The obliquebanded leafroller is a native species that occurs throughout southern Canada and the United States. It infests apples, pears, cherries, plums, peaches, roses, raspberries, gooseberries, currants, strawberries and many weeds, and it is a major pest of blueberries.
Japanese beetle adults are about 1/2 inch long with a metallic green head and thorax, and reddish-brown wing covers. Larvae sometimes kill roots of grasses they feed on. Adults destroy leaves, flowers and fruits they feed on.
Grasshoppers are generally elongated insects with narrow, leathery forewings; large, membranous flying wings; and chewing mouthparts.
Fire ants are active throughout the year. They have little impact on crops and are regarded as pests primarily because they attack pickers and other agricultural workers who tend the bushes.
The cranberry fruitworm is one of the most serious pests of blueberries in the eastern United States. Some fields have suffered 50 percent to 75 percent losses of fruit. Infested berries may be harvested and packaged without detection, resulting in consumers finding larvae in packaged berries.
The blueberry stem gall is caused by a small chalcid wasp, Hemadas nubilipennis, which belongs to the family Pteromalidae. In recent years, these galls have become a concern because they occasionally contaminate the finished blueberry product.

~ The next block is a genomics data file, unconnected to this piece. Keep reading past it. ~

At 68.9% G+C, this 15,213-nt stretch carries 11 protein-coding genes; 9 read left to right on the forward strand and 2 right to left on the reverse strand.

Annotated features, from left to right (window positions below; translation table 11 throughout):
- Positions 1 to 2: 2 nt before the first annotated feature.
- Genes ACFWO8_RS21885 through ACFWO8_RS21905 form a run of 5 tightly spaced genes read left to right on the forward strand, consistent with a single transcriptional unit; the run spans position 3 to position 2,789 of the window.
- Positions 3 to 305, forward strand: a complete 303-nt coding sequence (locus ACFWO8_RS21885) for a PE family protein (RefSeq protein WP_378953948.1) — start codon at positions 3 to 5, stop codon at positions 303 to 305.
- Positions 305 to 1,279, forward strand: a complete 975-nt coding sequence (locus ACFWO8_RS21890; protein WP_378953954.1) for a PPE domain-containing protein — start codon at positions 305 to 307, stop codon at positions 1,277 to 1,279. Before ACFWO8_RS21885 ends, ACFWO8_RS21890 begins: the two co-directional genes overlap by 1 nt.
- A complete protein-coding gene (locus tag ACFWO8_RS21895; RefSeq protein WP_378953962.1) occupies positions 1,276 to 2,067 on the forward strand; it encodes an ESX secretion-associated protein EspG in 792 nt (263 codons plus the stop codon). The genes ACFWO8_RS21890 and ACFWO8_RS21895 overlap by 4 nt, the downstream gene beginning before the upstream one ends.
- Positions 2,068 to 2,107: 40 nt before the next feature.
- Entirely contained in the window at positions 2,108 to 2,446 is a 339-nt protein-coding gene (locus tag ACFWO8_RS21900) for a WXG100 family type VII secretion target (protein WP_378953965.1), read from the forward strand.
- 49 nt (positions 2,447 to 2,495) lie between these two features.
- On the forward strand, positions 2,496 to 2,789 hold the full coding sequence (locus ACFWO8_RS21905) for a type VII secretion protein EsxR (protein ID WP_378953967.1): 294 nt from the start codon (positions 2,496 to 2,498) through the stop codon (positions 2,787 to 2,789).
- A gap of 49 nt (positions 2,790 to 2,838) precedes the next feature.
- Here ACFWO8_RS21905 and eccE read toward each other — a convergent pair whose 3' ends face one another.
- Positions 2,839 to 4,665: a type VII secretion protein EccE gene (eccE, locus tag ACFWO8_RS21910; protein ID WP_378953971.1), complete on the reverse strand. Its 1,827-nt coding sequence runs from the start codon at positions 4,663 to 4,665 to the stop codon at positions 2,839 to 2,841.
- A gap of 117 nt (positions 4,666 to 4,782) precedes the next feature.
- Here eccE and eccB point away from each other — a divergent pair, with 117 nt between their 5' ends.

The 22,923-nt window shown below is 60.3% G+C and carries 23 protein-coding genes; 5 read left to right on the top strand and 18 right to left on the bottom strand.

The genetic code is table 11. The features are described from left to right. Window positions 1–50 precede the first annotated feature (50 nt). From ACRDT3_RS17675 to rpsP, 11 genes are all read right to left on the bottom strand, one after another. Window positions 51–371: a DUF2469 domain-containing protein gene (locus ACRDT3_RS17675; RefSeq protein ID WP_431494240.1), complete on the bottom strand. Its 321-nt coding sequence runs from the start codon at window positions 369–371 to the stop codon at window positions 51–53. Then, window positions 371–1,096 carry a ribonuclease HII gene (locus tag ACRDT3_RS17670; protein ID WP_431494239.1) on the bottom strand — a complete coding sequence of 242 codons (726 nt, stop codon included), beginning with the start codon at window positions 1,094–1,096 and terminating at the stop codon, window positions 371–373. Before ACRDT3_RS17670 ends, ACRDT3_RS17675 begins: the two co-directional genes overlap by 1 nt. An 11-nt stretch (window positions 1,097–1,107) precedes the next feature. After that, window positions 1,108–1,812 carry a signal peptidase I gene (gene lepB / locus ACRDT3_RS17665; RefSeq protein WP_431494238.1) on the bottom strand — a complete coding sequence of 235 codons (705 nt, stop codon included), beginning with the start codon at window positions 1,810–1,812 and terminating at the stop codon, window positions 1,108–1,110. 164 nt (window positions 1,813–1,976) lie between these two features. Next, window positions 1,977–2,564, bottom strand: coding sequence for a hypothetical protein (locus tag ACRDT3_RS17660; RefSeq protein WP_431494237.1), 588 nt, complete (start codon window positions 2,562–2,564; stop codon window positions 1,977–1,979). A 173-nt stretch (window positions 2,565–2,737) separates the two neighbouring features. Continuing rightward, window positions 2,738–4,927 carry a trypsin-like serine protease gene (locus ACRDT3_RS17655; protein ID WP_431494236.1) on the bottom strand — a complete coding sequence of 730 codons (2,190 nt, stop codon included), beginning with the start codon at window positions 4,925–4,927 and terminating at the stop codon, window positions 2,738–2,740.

Blueberry stem borer injury can be minimized by removing infested canes or wilted terminals as soon as larvae are detected.
High populations of the blueberry mealy bug can lead to poor plant growth and decline.
Blueberry maggots have been found in found throughout the eastern United States including Alabama, Connecticut, Delaware, Florida, Georgia, Maine, Maryland, Massachusetts Michigan, New Hampshire, New Jersey, New York, North Carolina, Pennsylvania, Rhode Island, Tennessee, Virginia, and West Virginia. In Canada, it is known from New Brunswick, Nova Scotia, Ontario, and Prince Edward Island. These insects make blueberries soft, mushy and unmarketable.
Leaf-footed bugs can damage larger green and ripe blueberries.
There is typically one generation of the blueberry blossom weevil per year in blueberry fields. This pest is most common in eastern North America.
These insects (family Cicadellidae) are small (under ¼ inch), mobile insects often found on the stems or undersides of leaves, where they feed by piercing the surface of the plant and sucking plant juices. Most are green or brown, but some are quite brightly marked with green and red. The young resemble the adults but are smaller and wingless. These insects do little damage by feeding on plants. They do some damage, however, when they make a slit in the stem in which to lay their eggs.
Aphids can cause deformation, wilting and defoliation of new growth of blueberry plants. High infestations can reduce fruiting bud formation for the following year's crop. Aphids produce copious amounts of honeydew and can cause secondary pest outbreaks of sooty molds on foliage and fruit. Aphids also can transmit blueberry scorch virus.
Thrips are small, narrow insects with “fringe wings.” Adult thrips have two pairs (four) of wings that are “fringed” with hairs. Thrips are mostly plant pests.